Untitled Document

Sudler & Hennessey


Slight increase in revenue to an estimated $106 million


“A lot of the foundations we laid in science and learning are going to start developing into concrete, tactical products”
— Louisa Holland


“We have issues with our insurance policies and healthcare access. The down-the-road effect on care and delivery of care and outcomes — I’m worried about that”
— Louisa Holland

In early 2016, Sudler & Hennessey announced plans to restructure its business into two entities: one housing its promotional efforts, including Sudler New York and Sentrix Healthcare Communications, and the other its science and learning capabilities — medical education, sales training, speakers bureaus, and medical affairs. Was this a sign of the times for the pharma-marketing industry, or a sign of a rough year for the firm? As it turns out, it was a little bit of both.

“We had a rocky 2015,” acknowledges Rob Rogers, co-CEO of the Americas for Sudler & Hennessey. However, in 2016, “A lot of things were in the right place. It was a year of working hard and getting our heads down.”

As the world of data gets bigger, the analysis of data is becoming more front and center. – Louisa Holland, co-CEO of the Americas

In the wake of the restructuring, the firm reported both top and bottom-line growth last year, according to Louisa Holland, co-CEO of the Americas for Sudler. Revenue increased to an estimated $106 million in 2016, up slightly from $105 million in 2015. Staff size remained flat at 900.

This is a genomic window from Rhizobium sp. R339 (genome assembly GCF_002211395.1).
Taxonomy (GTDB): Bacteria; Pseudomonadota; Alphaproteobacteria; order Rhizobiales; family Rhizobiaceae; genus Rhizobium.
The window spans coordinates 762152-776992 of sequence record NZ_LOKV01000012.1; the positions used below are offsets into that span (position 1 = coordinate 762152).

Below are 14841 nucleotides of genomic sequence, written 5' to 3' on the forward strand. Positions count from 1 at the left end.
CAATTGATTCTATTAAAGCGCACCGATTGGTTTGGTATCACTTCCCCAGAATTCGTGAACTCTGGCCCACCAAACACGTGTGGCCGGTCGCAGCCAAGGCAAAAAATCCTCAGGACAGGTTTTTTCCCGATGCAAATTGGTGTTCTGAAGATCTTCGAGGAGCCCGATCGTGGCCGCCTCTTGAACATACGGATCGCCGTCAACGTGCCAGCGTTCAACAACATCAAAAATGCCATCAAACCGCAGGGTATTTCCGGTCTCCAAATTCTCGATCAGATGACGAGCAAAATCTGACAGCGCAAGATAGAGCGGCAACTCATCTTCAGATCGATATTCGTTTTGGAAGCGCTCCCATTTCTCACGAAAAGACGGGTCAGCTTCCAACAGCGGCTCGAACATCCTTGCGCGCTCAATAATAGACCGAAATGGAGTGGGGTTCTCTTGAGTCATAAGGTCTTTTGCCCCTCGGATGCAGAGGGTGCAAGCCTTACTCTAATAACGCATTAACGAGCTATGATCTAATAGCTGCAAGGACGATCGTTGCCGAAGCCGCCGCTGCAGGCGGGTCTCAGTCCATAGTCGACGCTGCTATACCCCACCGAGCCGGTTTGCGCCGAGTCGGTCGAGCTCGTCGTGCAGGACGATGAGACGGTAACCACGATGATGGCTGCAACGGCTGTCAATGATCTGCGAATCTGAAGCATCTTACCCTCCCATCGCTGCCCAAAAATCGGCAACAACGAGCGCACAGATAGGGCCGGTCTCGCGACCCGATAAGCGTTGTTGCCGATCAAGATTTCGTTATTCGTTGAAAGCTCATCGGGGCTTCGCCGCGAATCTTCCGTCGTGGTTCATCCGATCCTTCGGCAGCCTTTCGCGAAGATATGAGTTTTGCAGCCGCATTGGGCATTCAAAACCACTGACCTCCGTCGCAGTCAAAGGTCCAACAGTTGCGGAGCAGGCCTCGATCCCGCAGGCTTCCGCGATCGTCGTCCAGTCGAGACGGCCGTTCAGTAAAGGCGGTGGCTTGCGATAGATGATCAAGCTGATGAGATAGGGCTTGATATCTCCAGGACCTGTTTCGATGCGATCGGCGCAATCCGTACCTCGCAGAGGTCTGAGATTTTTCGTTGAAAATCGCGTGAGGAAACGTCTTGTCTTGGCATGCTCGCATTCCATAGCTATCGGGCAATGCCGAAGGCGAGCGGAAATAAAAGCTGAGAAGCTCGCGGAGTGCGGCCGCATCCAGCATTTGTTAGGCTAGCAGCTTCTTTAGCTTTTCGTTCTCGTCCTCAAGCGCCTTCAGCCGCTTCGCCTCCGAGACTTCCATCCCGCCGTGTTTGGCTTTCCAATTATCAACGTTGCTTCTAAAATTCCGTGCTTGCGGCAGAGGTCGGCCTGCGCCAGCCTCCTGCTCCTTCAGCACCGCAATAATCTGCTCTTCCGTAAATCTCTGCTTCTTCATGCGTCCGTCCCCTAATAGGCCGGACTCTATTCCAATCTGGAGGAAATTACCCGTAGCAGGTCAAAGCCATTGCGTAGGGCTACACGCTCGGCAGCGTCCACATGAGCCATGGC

Holland attributes some of that performance to the new science and learning focus. Drugmakers, she notes, are putting more of their marketing dollars behind medical affairs and evolving their relationships with physicians and other influential healthcare professionals. This has created a need for a new communications approach, one that is often rooted in data and analytics.

“The physician customer is looking for a different relationship with the manufacturer,” Holland explains. “As the world of data gets bigger, the analysis of data is becoming more front and center.”

Clients are also increasingly looking to the consumer-marketing model, which moves fast and relies heavily on technology.

Other structural changes are under way on the agency side. As part of a WPP reorganization in late 2016, Sudler & Hennessey is now housed under the WPP Health & Wellness umbrella with ghg, CMI/Compas, and Ogilvy CommonHealth Worldwide, a move that Rogers describes as an “incredible prospect” for cross-agency creative, strategic, and data-based work. In addition, Sudler placed some additional focus on its growing Mexico business, bringing on general manager Katya Rueda to lead Sudler Mexico and promoting Luigi Cardone, who previously ran that business, to SVP and director of the Latin America region.

Even as the firm sharpens its focus on different areas of growth, Sudler has been challenged by the same issues affecting healthcare agencies across the board: Drugs are not getting approved as quickly as expected, companies talk big about technology but don’t necessarily use it to its fullest potential, and accounts keep getting put up for grabs in the wake of pharma consolidation.

“Larger companies are not done consolidating,” Rogers says. “It’s a continuing trend. It will bubble up in one place and then go quiet.”